Sinningia hoehnei

  1. Flower and fruit pedicels
  2. Splash cup
  3. Tuber
  4. Feature table
  5. External link
  6. Publication and etymology

This species was known under the temporary holding name of Sinningia sp. "Castelo".

It resembles Sinningia barbata in flower and stem.

Although its Its flowers somewhat resemble those of S. barbata, the L-bend in the corolla is not as pronounced, the mouth of the corolla is more open, and the inside of the corolla is yellow with purple streaks. The lower lobe in particular is pale purple.

Corolla shape is reminiscent of that of Sinningia eumorpha, to which it is not closely related.  The similarity is presumably due to convergent evolution focused on the same pollinator type (a bee).

This species was found at a single location in Espírito Santo state of Brazil.


Under my conditions, the flowers of this species self-pollinate.

Following pollination, the pedicel elongates and the calyx turns to face upward.  The picture shows the result,  The developing fruit is held more or less vertically.

The result is a "splash cup".  The fruit eventually dehisces (breaks open), exposing the seeds to the rain, which should result in the seeds being scattered.

Unusually for the genus Sinningia, the seeds are black.


This picture shows the splash cup with the exposed seeds.



Once the plant went dormant at the end of 2019, it was dug up to find out if it had a tuber. This was the primary, but there were also two secondary tubers.

All the tubers were at least 2 cm below the soil line.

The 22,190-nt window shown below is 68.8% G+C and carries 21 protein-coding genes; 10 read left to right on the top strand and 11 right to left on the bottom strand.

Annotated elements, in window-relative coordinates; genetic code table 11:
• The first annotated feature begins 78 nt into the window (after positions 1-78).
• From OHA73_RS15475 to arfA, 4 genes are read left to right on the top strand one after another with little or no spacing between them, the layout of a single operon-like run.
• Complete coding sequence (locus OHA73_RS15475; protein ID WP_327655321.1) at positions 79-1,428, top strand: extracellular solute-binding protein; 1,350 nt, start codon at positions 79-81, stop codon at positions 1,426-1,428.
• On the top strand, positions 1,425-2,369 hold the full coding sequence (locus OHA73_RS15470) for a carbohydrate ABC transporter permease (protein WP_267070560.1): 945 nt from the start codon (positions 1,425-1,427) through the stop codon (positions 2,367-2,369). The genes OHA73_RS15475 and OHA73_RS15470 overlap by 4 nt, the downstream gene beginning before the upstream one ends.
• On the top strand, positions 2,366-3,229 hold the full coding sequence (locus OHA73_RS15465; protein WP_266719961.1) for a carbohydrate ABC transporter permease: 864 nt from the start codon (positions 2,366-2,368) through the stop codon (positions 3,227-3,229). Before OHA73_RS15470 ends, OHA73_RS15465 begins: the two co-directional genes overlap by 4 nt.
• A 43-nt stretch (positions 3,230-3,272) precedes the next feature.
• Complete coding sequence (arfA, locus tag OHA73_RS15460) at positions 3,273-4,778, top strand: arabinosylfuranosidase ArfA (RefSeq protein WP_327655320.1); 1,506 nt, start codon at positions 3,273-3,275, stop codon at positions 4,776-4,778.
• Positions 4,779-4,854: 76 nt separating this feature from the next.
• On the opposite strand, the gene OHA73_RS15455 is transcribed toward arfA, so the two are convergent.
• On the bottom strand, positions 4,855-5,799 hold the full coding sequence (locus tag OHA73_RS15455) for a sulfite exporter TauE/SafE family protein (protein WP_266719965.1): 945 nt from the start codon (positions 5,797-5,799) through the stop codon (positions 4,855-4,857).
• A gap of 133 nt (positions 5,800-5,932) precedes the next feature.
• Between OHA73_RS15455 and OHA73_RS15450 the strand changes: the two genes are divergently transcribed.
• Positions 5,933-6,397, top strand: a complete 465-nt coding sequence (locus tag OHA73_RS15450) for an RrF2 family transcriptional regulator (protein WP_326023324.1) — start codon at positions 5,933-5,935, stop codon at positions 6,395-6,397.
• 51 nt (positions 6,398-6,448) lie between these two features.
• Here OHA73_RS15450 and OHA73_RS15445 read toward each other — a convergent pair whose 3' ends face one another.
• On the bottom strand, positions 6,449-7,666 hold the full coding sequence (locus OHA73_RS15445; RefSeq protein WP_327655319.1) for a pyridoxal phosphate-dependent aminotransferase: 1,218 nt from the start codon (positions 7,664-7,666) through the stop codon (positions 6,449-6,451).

The tubers sprouted normally in the spring of 2020.

Feature table for Sinningia hoehnei

Plant Description

Growth Indeterminate
Habit Stem erect or sprawling, usually unbranched
Leaves Opposite, green
Tuber See above


Inflorescence Axillary cyme, 1 flower
Season Autumn
Flower See above

Horticultural aspects

Hardiness No information, but its relative S. barbata does not tolerate freezing temperatures well.


Taxonomic group Related to S. barbata in the Corytholoma clade.
Pollinator Presumably a bee, judging by corolla shape, color, and markings.
Seeds Black.

External Link

Mauro Peixoto's Brazilian Plants site has a page for this species.


Chautems et al., 2019.

Etymology: named after Brazilian botanist Frederico Carlos Hoehne (1882-1959), whose illustration of this species under the name Sinningia barbata was published after his death.

Mr. Hoehne published the initial descriptions (see also the chronological table) of four sinningia species (all under the name Rechsteineria):